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How players lose interest in playing a game: An empirical study based on distributions of total playing times

 
: Bauckhage, Christian; Kersting, Kristian; Sifa, Rafet; Thurau, Christian; Drachen, Anders; Canossa, Alessandro

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Postprint urn:nbn:de:0011-n-2249692 (439 KByte PDF)
MD5 Fingerprint: e65ad15348375835e7a4cb1ebc74fb7d
© 2012 IEEE. Personal use of this material is permitted. However, permission to reprint/republish this material for advertising or promotional purposes or for creating new collective works for resale or redistribution to servers or lists, or to reuse any copyrighted component of this work in other works must be obtained from the IEEE.
Created on: 17.1.2013


IEEE Computational Intelligence Society:
IEEE Conference on Computational Intelligence and Games, CIG 2012 : 11-14 Sept. 2012, Granada, Spain
New York, NY: IEEE, 2012
ISBN: 978-1-4673-1193-9 (Print)
ISBN: 978-1-4673-1192-2 (Online)
pp.139-146
Conference on Computational Intelligence and Games (CIG) <2012, Granada>
English
Conference Paper, Electronic Publication
Fraunhofer IAIS ()
playing time distribution; empirical study; game; player; data mining

Abstract
Analyzing telemetry data of player behavior in computer games is a topic of increasing interest for industry and research, alike. When applied to game telemetry data, pattern recognition and statistical analysis provide valuable business intelligence tools for game development. An important problem in this area is to characterize how player engagement in a game evolves over time. Reliable models are of pivotal interest since they allow for assessing the long-term success of game products and can provide estimates of how long players may be expected to keep actively playing a game. In this paper, we introduce methods from random process theory into game data mining in order to draw inferences about player engagement. Given large samples (over 250,000 players) of behavioral telemetry data from five different action-adventure and shooter games, we extract information as to how long individual players have played these games and apply techniques from lifetime analysis to identify common patterns. In all five cases, we find that the Weibull distribution gives a good account of the statistics of total playing times. This implies that an average players interest in playing one of the games considered evolves according to a non-homogeneous Poisson process. Therefore, given data on the initial playtime behavior of the players of a game, it becomes possible to predict when they stop playing.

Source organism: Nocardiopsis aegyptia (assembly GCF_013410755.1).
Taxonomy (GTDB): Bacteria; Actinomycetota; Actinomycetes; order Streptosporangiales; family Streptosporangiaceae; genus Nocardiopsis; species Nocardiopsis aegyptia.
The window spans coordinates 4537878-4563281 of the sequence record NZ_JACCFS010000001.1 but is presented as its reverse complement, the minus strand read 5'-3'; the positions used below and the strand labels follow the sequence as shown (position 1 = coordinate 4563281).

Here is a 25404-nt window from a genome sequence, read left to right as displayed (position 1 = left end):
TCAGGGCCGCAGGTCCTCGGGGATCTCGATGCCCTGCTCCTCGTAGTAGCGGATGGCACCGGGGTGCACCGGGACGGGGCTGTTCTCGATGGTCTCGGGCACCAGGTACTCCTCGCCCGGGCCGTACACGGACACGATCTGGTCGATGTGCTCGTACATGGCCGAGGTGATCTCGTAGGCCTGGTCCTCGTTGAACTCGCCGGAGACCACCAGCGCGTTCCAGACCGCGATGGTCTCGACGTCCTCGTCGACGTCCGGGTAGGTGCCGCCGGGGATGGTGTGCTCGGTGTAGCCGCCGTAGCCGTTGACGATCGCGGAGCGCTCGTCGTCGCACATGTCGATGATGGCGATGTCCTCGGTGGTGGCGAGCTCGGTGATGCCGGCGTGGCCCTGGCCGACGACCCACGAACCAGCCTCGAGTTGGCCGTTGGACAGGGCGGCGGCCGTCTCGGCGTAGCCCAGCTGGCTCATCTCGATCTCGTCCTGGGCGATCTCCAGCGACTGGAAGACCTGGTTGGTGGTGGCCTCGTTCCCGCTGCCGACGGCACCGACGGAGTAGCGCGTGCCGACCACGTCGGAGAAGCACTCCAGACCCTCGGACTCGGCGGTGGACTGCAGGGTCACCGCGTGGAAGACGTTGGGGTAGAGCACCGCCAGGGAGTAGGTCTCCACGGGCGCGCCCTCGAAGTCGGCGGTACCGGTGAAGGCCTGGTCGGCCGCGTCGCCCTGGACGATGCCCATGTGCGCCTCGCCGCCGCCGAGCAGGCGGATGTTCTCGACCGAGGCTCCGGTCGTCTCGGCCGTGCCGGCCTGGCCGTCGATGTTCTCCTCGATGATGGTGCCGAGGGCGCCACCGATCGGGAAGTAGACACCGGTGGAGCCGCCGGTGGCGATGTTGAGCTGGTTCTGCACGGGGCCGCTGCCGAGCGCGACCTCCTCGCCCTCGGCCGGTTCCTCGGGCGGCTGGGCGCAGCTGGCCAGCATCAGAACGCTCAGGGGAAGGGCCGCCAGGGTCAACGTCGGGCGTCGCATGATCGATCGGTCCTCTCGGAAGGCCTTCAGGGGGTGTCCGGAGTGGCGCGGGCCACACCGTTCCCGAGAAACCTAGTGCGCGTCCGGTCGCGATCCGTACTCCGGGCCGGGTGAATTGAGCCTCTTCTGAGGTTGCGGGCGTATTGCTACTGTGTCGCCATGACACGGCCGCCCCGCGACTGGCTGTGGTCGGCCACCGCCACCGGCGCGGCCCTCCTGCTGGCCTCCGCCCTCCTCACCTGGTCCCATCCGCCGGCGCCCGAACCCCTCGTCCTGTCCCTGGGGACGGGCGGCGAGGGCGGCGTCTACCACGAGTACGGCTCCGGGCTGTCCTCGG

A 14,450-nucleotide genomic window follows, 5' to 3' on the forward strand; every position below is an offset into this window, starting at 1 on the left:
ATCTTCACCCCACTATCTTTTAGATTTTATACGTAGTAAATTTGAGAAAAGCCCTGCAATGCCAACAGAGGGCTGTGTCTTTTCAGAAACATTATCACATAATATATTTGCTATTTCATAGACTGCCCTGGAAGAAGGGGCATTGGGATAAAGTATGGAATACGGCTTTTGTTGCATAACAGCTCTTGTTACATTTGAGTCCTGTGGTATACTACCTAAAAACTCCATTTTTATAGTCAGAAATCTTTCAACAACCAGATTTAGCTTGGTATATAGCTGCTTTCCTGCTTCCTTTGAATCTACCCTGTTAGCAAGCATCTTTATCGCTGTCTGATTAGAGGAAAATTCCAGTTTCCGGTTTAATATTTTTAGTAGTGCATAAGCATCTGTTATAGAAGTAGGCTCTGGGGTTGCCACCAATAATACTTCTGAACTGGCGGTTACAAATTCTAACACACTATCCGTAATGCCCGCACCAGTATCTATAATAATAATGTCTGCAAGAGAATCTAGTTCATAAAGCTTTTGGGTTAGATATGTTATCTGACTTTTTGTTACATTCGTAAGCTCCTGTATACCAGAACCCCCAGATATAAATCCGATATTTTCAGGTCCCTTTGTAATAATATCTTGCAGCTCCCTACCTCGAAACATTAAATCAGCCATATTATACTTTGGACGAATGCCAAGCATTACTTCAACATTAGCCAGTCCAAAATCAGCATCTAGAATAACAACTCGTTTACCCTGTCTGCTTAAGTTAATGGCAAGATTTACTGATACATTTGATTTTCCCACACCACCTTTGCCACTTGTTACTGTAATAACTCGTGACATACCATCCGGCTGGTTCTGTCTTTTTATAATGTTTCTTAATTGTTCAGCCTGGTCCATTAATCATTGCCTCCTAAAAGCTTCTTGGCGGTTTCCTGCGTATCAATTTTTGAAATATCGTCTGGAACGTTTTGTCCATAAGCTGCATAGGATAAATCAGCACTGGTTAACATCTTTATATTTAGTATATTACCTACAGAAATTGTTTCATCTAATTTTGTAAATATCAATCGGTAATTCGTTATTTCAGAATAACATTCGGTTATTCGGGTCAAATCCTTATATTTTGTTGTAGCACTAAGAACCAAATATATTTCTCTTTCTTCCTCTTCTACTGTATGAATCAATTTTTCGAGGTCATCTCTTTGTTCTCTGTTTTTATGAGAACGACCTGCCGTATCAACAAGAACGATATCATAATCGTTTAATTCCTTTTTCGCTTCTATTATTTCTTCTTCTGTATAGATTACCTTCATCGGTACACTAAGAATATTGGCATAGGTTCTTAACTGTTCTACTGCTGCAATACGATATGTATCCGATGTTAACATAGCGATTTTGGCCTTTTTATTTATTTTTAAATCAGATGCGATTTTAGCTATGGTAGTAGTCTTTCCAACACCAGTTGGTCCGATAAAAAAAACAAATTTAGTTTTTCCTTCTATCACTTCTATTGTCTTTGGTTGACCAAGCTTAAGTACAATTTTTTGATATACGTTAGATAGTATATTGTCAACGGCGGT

: http://publica.fraunhofer.de/documents/N-224969.html